• A contractor applying an input method excludes the effect of any inputs that do not depict its performance in transferring control of goods or services to the customer. For example, when using a cost-to-cost method, the contractor would exclude unexpected amounts of wasted materials, labour and any uninstalled materials.
Singapore New Audit Exemption For Financial Periods Starting On Or After 1 July 2015

Singapore New Audit Exemption For Financial Periods Starting On Or After 1 July 2015

The amendments to the Companies Act include Singapore Audit Exemptions for smaller companies with financial periods on or after 1 July 2015. Let’s find out more.

With accordance to the legislative amendments introduced by the Companies (Amendment) Act 2014, the first phase of the legislative amendments has taken effect on 1 July 2015. Amongst the list of proposed amendments, one of the most significant changes would be the new audit exemption for “small companies” concept. In prior to the amendments, a company is exempted from having its accounts audited if it is an exempt private company (EPC) with annual revenue of $5 million or lower.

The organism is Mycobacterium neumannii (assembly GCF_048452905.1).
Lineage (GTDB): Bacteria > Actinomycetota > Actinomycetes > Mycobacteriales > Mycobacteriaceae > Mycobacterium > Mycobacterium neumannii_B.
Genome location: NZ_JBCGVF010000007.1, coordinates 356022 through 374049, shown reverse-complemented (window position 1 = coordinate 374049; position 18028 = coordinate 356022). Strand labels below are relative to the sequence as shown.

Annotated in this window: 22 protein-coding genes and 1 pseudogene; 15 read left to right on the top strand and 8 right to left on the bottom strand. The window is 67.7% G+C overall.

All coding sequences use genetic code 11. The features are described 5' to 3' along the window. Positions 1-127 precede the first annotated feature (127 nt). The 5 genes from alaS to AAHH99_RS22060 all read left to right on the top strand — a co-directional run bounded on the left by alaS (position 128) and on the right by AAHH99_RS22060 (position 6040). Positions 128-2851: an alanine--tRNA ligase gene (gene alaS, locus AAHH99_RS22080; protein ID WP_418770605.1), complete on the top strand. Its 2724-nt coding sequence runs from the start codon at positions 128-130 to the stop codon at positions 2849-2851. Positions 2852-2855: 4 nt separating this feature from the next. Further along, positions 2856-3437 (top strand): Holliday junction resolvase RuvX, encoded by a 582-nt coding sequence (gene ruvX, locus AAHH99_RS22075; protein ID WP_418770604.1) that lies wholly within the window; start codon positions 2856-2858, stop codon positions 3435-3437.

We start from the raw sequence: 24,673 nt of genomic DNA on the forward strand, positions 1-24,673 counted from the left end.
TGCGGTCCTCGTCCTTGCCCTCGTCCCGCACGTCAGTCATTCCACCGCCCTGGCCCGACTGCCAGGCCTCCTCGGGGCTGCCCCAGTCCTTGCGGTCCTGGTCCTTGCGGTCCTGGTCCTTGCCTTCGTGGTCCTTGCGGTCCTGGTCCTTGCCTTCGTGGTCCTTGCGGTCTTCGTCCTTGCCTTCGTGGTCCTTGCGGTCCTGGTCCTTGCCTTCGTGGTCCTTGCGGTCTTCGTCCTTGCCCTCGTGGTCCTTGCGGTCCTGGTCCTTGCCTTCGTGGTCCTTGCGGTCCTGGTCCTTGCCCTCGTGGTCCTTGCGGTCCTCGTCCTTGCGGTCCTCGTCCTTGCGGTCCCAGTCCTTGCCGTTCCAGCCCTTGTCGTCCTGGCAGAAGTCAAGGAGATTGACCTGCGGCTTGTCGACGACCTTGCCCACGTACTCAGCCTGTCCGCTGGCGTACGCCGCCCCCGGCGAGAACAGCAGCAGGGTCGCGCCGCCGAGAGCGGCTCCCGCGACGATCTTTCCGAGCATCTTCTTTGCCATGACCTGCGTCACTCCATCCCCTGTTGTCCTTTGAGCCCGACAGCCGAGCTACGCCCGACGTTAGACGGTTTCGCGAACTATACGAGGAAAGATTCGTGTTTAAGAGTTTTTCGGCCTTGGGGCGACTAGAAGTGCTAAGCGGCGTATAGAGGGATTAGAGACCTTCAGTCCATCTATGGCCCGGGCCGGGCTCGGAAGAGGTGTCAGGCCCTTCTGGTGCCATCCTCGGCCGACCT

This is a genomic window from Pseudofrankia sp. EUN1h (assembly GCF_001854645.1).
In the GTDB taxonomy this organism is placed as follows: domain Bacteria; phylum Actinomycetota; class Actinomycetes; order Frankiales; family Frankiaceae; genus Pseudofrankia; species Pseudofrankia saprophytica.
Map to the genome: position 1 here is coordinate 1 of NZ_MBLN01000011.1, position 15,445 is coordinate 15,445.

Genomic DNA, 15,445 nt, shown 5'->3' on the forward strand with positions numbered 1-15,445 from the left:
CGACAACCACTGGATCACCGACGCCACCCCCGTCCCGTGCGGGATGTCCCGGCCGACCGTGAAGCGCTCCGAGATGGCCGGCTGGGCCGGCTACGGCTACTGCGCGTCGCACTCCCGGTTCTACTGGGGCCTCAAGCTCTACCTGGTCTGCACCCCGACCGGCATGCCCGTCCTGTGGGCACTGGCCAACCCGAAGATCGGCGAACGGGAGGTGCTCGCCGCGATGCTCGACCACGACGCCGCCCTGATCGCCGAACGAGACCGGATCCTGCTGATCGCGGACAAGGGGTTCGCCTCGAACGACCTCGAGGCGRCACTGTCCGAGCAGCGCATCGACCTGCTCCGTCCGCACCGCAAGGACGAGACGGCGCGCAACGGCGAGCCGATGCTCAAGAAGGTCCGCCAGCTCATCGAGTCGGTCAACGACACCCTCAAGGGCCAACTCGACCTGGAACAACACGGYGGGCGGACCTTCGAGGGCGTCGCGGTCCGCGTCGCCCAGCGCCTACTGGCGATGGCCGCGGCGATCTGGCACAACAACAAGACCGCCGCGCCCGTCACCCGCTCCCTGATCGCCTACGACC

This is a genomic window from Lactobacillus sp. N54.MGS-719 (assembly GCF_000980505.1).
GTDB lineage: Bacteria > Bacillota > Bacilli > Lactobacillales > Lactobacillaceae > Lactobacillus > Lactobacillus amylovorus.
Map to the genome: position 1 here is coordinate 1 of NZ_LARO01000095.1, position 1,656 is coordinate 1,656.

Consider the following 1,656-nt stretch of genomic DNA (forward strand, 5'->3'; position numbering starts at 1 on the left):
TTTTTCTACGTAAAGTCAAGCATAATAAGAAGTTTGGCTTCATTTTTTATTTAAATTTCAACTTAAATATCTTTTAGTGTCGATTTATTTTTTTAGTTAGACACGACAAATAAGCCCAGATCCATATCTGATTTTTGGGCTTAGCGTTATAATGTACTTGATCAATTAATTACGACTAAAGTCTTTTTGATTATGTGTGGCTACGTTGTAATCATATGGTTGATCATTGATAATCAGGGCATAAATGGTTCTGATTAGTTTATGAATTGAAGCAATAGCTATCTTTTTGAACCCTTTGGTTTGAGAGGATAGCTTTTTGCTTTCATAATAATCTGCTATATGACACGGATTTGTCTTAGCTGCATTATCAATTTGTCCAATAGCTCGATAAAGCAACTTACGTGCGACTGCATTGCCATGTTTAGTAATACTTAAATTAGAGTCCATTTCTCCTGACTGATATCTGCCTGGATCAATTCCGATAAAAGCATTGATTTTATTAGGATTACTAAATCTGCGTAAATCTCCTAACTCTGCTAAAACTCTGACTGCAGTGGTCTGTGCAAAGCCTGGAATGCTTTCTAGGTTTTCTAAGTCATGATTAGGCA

The amendments have been modified to include a broader set of criteria that defines those entities eligible for audit exemption, reflecting that audit is more of value to broader groups of stakeholders like suppliers, employees and customers than shareholders. This newly introduced concept allows more corporations to opt for audit exemption. This would in turn reduce compliance costs and responsibilities.

Thirteenth Schedule (Section 205C) of the Companies Act states that a company is considered a “small company” if:

  • It is a private corporation throughout the financial period in question; and
  • It satisfies any two of the three criteria below for each of the two preceding consecutive financial years:
  1. The annual revenue does not exceed $10 million.
  2. The value of total assets does not exceed $10 million as at the end of the financial year,
  3. There are no more than 50 employees at the end of the financial year